Look for bright Spica on the ecliptic to guide you to Virgo. Exiting southwest is box-shaped Corvus. High southeast, bright red Antares and the long “J” of Scorpius begin to climb, followed by “teapot-shaped” Sagittarius rising southeast. Between Spica and Antares is faint triangle-shaped Libra.
In the southern hemisphere, Arcturus and Bootes are north with Leo setting northwest. Hercules is northeast with Aquila rising east. Overhead Virgo dances. Crux is southwest and Centaurus commands center stage. Scorpius moves higher south and the starry river of the Milky Way is pouring out of Sagittarius.
For both hemispheres, this is an exciting time as our galactic center now begins coming into view and the Milky Way (our own galactic arm) rises higher.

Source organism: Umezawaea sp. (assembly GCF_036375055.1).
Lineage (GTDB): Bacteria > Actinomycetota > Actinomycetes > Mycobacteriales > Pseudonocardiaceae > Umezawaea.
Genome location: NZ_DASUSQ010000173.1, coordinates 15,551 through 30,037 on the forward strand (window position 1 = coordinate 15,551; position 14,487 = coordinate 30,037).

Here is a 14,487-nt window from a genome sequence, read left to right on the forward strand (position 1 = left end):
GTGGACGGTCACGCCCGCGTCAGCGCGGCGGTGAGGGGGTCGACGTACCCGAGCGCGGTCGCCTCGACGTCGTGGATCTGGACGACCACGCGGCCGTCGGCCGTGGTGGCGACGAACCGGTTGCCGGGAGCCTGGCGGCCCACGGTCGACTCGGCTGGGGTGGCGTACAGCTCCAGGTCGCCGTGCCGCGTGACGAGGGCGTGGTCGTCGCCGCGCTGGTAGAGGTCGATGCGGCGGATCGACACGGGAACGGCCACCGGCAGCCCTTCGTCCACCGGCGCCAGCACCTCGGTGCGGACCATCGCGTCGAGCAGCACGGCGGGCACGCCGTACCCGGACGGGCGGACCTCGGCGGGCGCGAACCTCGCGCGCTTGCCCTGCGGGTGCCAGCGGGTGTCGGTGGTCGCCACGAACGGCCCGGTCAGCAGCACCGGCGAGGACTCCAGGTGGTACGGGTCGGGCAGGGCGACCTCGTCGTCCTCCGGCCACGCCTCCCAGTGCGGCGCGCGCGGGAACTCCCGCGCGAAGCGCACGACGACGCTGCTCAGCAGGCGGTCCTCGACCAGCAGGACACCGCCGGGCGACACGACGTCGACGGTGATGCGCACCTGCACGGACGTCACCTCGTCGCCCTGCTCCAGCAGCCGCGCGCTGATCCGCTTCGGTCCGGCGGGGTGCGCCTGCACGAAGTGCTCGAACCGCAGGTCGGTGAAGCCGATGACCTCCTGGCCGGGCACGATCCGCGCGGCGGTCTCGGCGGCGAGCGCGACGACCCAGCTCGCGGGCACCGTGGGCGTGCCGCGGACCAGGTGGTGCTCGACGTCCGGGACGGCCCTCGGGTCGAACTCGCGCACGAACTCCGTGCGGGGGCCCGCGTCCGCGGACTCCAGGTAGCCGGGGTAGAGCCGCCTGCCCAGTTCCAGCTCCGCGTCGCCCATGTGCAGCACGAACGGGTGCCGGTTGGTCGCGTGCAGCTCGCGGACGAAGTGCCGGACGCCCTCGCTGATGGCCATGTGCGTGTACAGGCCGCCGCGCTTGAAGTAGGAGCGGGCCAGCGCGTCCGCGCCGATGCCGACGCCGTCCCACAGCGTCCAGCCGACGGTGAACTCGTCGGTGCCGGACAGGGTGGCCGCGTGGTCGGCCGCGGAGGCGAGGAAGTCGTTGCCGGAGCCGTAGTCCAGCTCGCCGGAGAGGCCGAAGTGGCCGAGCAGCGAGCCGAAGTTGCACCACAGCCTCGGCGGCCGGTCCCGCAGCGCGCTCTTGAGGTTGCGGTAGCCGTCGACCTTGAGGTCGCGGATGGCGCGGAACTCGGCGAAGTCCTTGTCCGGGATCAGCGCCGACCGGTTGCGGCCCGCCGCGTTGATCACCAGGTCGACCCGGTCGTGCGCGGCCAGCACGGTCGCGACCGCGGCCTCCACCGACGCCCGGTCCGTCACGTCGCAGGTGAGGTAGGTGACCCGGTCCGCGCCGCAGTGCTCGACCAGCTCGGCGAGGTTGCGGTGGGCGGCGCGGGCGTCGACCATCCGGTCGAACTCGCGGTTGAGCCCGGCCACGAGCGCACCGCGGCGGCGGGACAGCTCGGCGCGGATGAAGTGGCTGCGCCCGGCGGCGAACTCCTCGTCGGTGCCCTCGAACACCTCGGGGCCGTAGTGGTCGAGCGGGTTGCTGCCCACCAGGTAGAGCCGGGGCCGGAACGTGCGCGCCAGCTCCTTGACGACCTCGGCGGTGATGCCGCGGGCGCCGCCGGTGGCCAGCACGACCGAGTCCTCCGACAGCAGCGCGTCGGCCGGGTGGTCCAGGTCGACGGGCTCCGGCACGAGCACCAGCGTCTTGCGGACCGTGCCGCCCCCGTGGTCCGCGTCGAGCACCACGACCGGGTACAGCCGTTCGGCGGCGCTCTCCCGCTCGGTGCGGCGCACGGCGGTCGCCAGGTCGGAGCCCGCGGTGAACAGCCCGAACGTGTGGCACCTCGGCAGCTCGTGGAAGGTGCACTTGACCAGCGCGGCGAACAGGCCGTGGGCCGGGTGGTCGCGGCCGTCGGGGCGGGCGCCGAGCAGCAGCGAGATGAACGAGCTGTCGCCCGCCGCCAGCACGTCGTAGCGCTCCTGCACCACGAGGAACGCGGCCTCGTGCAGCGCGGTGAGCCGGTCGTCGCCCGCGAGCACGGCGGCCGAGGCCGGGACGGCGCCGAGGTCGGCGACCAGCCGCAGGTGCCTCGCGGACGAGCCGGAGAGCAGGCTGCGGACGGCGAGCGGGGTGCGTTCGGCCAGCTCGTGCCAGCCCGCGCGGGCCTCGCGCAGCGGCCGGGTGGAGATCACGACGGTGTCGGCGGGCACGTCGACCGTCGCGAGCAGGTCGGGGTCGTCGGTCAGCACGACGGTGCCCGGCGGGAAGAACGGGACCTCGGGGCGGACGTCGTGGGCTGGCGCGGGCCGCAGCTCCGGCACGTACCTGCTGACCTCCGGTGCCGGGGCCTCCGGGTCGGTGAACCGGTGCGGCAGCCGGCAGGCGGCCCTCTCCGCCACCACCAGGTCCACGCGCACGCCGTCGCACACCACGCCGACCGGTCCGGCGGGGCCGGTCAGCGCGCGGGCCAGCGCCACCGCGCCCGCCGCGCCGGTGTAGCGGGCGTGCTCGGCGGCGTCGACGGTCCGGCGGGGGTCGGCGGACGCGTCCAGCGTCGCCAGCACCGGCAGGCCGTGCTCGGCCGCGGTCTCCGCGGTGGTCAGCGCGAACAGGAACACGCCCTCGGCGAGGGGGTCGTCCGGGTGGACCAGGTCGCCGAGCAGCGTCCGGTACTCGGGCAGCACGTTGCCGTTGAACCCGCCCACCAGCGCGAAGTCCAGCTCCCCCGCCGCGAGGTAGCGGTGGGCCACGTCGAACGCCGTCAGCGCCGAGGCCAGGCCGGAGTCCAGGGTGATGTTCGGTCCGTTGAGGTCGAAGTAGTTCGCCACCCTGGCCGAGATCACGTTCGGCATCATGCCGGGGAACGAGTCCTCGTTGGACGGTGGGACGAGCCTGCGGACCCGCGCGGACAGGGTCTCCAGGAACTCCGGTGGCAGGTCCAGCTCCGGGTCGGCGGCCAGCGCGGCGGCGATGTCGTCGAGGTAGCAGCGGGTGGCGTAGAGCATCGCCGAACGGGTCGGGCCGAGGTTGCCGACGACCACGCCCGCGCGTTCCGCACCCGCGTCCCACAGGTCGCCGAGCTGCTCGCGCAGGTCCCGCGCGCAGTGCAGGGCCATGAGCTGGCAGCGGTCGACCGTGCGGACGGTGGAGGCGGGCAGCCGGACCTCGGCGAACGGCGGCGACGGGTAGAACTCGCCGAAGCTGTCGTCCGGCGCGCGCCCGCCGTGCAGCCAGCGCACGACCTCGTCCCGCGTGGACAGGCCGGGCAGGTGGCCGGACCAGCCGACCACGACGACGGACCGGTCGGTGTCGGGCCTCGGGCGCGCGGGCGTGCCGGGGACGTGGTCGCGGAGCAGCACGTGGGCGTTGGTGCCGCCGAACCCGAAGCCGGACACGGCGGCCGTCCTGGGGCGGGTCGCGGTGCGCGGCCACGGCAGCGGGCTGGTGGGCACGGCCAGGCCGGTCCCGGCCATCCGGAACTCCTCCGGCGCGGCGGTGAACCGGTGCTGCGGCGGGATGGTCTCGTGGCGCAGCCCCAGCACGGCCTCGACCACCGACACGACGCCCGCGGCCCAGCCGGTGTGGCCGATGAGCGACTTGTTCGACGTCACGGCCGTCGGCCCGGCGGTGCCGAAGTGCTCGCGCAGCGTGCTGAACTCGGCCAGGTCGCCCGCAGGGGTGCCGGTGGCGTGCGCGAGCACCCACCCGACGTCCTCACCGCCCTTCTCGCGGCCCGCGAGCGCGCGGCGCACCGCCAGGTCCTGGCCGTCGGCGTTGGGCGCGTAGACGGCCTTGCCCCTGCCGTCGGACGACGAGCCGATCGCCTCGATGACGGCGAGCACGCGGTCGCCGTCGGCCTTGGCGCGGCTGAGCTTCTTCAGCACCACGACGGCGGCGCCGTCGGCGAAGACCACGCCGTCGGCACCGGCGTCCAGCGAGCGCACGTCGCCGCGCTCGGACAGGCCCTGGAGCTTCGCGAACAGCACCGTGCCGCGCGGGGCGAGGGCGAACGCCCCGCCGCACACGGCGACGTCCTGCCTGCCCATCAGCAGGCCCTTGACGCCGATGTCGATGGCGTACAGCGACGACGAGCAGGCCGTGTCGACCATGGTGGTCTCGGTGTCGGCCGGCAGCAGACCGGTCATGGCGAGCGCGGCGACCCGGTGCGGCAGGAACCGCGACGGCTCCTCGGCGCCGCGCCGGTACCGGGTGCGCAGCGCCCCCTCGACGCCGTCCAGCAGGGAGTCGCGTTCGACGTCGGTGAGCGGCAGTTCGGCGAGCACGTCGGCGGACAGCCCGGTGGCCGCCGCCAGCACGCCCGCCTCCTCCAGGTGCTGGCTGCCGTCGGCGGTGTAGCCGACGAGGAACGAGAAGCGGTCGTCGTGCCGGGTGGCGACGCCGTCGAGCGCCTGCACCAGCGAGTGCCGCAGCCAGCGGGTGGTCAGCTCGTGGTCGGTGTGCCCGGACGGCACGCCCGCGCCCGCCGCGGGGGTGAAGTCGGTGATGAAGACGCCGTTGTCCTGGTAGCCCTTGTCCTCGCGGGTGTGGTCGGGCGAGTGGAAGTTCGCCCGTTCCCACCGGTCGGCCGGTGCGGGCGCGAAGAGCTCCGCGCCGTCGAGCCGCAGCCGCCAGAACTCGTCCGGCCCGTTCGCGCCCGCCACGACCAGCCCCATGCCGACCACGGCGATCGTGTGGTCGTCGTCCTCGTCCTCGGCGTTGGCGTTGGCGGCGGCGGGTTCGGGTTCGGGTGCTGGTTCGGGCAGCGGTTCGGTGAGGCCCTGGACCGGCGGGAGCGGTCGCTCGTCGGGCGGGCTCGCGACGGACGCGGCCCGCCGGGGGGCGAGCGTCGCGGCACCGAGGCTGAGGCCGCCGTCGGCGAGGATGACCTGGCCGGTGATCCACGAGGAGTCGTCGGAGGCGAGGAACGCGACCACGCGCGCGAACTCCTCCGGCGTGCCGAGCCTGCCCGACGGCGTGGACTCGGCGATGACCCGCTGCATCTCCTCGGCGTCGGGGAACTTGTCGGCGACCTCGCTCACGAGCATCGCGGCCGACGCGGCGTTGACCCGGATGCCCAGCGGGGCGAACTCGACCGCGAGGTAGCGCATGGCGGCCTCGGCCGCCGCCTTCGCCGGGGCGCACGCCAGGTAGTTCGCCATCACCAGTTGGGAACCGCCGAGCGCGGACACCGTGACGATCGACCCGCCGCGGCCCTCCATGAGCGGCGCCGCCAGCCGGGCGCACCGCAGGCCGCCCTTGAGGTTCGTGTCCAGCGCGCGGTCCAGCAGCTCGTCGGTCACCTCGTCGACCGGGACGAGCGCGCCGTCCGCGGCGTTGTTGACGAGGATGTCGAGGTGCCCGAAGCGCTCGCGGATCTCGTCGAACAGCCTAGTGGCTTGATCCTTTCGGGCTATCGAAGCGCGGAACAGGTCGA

- Corona Australis
- Corona Borealis
What constellations can be seen in the Fall?
Now our view of the celestial globe has changed to the Autumnal Equinox. The stars of Summer are setting and within hours the stars of Winter will rise. Let’s look between 9:00—10:00 p.m. starting around mid-September.
In the northern hemisphere Ursa Major is on the northern horizon. Northwest, Bootes is setting while W-shaped Cassiopeia and Perseus are rising. Overhead huge, cross-shaped Cygnus commands attention flying along the Milky Way. To its west, Lyra and brilliant Vega are above the setting Hercules.
East, the large diamond-shaped “Great Square” of Pegasus dominates. Scorpius sets southwest, while teapot-shaped Sagittarius tips—spilling the “steam” of the Milky Way from its spout. High south, small cross-shaped Aquila stands with bright Altair marking its place. Southeast, smile-shaped Capricornusand the faint stars of Aquarius are rising.